Author: Lavie Margolin, Career Coach
A situation where you are interviewed by two or more people at once is called a panel or group interview. We are often not prepared for this situation and intimidated by it. Group interviews are a good thing for job seekers. Why? Normally you are evaluated one step at a time and if that person feels you are a good fit for the job, he/she will send you to be interviewed by the next person at a later date in the future. Here you have the chance to meet all (or most) of the decision makers at once and allow a group decision to take place instead of being eliminated by one person’s evaluation.
Have you ever been in an interview and thought to yourself: “how could they ask that” or “that question had no relevancy”? A group interview would (hopefully!) reign in questions that are well off topic. An interviewer is more careful in weighing the questions asked when his/her peers are around. Many times in a panel interview, interviewers will want to ask questions at once. Allow the interviewers a brief moment to sort it out among themselves before answering the question. Give your main eye contact to the person that asked that specific question but try to maintain brief eye contact with everyone to keep them engaged in what you are saying.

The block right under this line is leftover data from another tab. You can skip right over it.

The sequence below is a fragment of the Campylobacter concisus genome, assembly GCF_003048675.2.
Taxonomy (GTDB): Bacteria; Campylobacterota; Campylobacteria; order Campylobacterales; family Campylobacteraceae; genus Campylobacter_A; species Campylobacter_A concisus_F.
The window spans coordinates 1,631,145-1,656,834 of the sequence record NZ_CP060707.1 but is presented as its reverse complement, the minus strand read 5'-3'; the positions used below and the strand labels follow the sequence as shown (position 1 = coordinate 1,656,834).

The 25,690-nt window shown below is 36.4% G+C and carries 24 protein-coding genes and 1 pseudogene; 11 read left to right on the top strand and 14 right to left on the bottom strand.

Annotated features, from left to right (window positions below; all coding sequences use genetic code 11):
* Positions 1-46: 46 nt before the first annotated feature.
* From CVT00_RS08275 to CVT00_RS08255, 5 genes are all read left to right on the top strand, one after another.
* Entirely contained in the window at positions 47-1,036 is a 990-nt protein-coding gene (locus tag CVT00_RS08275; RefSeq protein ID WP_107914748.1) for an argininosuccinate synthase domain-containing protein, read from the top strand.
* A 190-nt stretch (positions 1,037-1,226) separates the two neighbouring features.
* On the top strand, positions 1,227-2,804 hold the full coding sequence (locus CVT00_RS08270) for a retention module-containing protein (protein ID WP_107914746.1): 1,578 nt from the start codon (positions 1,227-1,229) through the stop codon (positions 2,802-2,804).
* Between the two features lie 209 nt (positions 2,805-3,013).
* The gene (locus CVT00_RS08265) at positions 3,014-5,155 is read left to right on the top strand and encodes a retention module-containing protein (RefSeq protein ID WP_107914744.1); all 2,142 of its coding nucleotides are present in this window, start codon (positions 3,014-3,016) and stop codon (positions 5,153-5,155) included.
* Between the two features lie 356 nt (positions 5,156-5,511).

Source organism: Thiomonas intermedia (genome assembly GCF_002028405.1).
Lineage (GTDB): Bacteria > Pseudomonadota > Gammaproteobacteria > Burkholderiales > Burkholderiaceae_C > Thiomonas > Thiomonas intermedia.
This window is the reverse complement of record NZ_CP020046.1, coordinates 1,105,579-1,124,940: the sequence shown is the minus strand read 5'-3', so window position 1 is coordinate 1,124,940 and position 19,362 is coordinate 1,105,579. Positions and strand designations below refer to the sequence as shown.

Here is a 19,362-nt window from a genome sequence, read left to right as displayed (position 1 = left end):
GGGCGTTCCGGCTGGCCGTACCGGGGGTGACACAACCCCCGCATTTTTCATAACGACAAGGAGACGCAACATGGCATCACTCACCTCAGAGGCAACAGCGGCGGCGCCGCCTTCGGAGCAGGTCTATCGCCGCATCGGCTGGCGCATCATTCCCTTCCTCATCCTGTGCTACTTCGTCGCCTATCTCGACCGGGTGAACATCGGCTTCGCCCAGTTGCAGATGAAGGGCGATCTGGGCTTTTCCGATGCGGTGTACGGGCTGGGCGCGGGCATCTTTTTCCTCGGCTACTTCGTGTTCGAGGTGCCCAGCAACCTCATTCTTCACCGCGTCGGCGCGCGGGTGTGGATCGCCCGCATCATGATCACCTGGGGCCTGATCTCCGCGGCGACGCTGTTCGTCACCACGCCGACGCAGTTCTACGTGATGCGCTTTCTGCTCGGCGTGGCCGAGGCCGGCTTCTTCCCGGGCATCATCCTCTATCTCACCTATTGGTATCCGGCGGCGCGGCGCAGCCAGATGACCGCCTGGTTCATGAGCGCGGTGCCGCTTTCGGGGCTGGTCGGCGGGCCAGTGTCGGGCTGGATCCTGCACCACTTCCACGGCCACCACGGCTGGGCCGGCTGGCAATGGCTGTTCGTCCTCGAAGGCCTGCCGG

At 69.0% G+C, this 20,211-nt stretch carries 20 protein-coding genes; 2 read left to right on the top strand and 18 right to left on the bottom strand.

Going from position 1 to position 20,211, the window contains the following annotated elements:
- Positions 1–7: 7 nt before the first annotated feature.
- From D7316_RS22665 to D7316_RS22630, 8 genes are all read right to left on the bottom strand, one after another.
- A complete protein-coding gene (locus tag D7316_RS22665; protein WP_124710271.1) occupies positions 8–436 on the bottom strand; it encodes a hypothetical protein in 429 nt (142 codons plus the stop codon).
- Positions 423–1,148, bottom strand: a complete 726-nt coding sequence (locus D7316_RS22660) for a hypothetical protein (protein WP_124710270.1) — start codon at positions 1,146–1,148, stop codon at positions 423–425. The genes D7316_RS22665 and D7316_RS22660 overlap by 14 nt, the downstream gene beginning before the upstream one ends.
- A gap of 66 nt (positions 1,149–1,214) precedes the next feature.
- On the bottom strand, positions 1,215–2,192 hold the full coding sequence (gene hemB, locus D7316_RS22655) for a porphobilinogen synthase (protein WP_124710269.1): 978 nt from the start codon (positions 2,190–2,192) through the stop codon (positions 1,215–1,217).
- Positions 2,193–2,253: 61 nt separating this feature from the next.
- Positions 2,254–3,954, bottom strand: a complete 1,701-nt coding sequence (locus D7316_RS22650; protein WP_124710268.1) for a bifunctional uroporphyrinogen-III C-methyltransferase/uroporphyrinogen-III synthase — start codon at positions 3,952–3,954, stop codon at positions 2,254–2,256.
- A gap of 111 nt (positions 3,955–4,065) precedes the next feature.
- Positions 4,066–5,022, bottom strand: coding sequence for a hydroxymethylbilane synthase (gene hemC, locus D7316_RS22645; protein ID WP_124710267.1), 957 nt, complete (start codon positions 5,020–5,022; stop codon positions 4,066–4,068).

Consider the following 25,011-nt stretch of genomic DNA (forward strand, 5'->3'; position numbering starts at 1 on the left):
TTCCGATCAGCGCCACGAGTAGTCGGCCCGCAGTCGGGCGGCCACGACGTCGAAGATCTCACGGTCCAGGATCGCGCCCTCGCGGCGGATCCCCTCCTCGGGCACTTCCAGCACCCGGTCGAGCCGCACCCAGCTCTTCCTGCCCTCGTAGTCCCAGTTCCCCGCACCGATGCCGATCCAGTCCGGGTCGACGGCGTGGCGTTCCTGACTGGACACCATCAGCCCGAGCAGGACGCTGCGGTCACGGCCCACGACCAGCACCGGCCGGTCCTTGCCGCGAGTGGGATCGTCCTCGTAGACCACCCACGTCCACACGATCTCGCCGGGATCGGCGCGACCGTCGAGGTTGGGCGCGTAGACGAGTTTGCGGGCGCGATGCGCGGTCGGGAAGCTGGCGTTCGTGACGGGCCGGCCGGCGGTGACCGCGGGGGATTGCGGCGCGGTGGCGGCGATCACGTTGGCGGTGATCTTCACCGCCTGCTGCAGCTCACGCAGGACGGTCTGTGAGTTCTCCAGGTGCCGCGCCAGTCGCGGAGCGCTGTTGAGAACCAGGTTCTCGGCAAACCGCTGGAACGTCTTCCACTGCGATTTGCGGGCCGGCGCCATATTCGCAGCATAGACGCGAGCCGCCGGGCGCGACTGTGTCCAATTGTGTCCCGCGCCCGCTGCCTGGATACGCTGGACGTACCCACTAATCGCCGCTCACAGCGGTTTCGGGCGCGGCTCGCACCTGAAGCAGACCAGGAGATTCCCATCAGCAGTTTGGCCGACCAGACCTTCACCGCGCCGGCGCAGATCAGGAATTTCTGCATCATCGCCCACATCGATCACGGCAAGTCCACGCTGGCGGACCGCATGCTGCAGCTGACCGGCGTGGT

Determine who the major players are. Gain an understating for each person’s role in the organization and answer their questions accordingly. The Executive Director would want your answer to relate to an overall approach to your work while a future co-worker would like to gain additional insight into how you relate to others on a day to day basis.
Take a business card from each person. Write each a brief thank you note via email. Try to tailor your thank you note to emphasize points that would resonate with that person and their role in the organization. Inquire as to who would be the point person to follow up with for the next steps.
About the Author: Lavie Margolin is a New York-based Career Coach and the author of Lion Cub Job Search: Practical Job Search Assistance for Practical Job Seekers. To learn more, go to Lavie’s website, Lion Cub Job Search:www.Lioncubjobsearch.com